Through the power of DanCE, we can change the Face of Alzheimer’s
17th Jul

2014

Alzheimer’s Fights Zeroes, In on Preventive Treatments

The 2014 Alzheimer’s Association International Conference in Copenhagen, 7/12-17, released several studies on Alzheimer’s and memory loss.  One in particular is the trial conducted in Finland and known as Finger (1), randomly assigned 1260 people ages 60-77.  Some went to a control group and were given basic health advice.  Others underwent an intervention that incorporated diet, exercise, cognitive training, social activities and control of physical risk like high blood pressure and cholesterol.

After two years, those in the intervention group had significantly improved performance on different memory measures compared with the control group that were given basic health advice.  The participants of the study will be followed for another 7 years.

The Finger study contradicts a meeting convened in 2009 by the National Institute of Health by an independent review committee, found no compelling evidence to show that Alzheimer’s could be prevented with lifestyle changes.

However, prevention programs are receiving more attention and financial backing in the field because of growing recommendations in recent years that disease-related changes in the brain begin decades before memory problems become obvious, and therefore, drug therapy may not be able to address.  In that regard, several animal studies suggest that administering treatment earlier in the disease could be helpful, according to National Institute on Aging.  Treating people once the symptoms begin may be too late to make a major impact on the disease, as demonstrated by the failure of several highly anticipated experimental drug treatments in recent years.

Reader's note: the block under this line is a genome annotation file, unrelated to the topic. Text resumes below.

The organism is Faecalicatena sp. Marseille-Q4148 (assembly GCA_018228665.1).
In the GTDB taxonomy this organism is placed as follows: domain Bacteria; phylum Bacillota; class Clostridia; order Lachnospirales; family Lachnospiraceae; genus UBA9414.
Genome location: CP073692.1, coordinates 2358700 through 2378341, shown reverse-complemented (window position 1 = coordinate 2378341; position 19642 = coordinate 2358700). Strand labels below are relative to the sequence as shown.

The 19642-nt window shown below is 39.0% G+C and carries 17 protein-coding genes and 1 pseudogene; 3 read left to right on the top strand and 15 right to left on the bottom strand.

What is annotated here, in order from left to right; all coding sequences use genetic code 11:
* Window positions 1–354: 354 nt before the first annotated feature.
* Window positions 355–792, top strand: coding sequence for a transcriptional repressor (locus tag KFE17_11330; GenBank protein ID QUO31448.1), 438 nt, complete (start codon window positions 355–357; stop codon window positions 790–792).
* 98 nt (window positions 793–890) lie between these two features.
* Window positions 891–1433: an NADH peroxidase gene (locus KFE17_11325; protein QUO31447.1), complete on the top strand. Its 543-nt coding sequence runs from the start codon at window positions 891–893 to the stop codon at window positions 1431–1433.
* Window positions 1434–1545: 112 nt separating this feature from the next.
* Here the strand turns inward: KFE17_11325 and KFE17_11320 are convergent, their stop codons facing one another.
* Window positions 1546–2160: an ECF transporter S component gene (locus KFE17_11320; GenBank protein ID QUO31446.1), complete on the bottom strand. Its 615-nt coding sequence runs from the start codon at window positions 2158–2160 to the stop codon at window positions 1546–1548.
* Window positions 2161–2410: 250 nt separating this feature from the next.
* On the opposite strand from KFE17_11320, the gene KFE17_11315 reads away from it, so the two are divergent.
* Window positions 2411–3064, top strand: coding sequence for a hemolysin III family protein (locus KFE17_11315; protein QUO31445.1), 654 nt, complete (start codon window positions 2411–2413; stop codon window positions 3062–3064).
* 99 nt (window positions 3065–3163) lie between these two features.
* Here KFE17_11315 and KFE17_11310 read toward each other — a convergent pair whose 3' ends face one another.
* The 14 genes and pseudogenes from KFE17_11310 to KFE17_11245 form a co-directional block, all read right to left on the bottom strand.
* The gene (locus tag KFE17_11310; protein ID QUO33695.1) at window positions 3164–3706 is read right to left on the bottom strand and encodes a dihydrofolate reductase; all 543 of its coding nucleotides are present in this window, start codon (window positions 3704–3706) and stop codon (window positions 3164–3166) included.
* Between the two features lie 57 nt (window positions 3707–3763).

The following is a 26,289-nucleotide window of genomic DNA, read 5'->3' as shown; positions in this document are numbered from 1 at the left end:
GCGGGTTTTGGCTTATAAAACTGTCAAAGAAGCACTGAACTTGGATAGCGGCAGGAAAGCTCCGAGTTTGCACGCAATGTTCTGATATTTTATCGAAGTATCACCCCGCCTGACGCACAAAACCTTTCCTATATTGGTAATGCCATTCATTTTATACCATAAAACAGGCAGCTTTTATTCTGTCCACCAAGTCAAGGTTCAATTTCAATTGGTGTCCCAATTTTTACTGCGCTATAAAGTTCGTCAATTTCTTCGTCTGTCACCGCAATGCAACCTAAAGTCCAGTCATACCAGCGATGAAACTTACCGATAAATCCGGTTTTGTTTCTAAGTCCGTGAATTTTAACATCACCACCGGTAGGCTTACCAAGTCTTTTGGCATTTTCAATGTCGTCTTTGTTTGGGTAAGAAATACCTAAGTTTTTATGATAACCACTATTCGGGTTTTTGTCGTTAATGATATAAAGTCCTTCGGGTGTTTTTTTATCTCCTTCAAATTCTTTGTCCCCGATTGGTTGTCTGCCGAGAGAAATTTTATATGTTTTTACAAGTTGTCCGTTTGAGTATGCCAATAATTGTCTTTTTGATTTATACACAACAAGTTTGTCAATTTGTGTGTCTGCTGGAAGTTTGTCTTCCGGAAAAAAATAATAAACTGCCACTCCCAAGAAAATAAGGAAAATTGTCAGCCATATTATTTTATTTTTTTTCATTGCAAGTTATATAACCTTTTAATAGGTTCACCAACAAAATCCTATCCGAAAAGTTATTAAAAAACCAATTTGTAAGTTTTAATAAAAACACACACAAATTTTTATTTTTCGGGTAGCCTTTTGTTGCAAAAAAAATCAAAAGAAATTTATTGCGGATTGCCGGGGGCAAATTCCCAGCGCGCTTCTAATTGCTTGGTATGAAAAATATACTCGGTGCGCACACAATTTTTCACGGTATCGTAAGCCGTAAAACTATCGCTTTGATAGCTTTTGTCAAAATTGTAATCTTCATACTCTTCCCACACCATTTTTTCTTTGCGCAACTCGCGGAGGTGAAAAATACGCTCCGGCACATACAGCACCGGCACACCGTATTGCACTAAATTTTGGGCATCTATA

The goal of these types of studies is to be able to offer better guidance about lifestyle activities to reduce the frequency and severity of Alzheimer’s, which makes the Dance for Cognitive Enhancement (DanCE) research even more relevant.

And here’s why?

By a wide margin, the people who danced often in the 2003 Leisure study (2), had a significantly lower chance of experiencing Alzheimer’s and related forms of memory decline than the other 10 physical activities that were evaluated.  While the research did not single out any particular dance style, it did recognize that fully one third of the people in the study danced socially.

Thus, ballroom dancing (BD) could prove to be the best protection against dementia. Combine BD with  lifestyle changes, may be the right antidote for Alzheimer’s and other aspects of aging, like adult falls and mental health.
 

Reference

1.  Wang S.  2014.  Alzheimer’s Fight Zeroes, In on Preventive Treatments.  Wall Street Journal.  Pages D1-2.

2.  Verghese J. 2003.  Leisure Activities and the Risk of Dementia in the Elderly.  New England Journal of Medicine.

 

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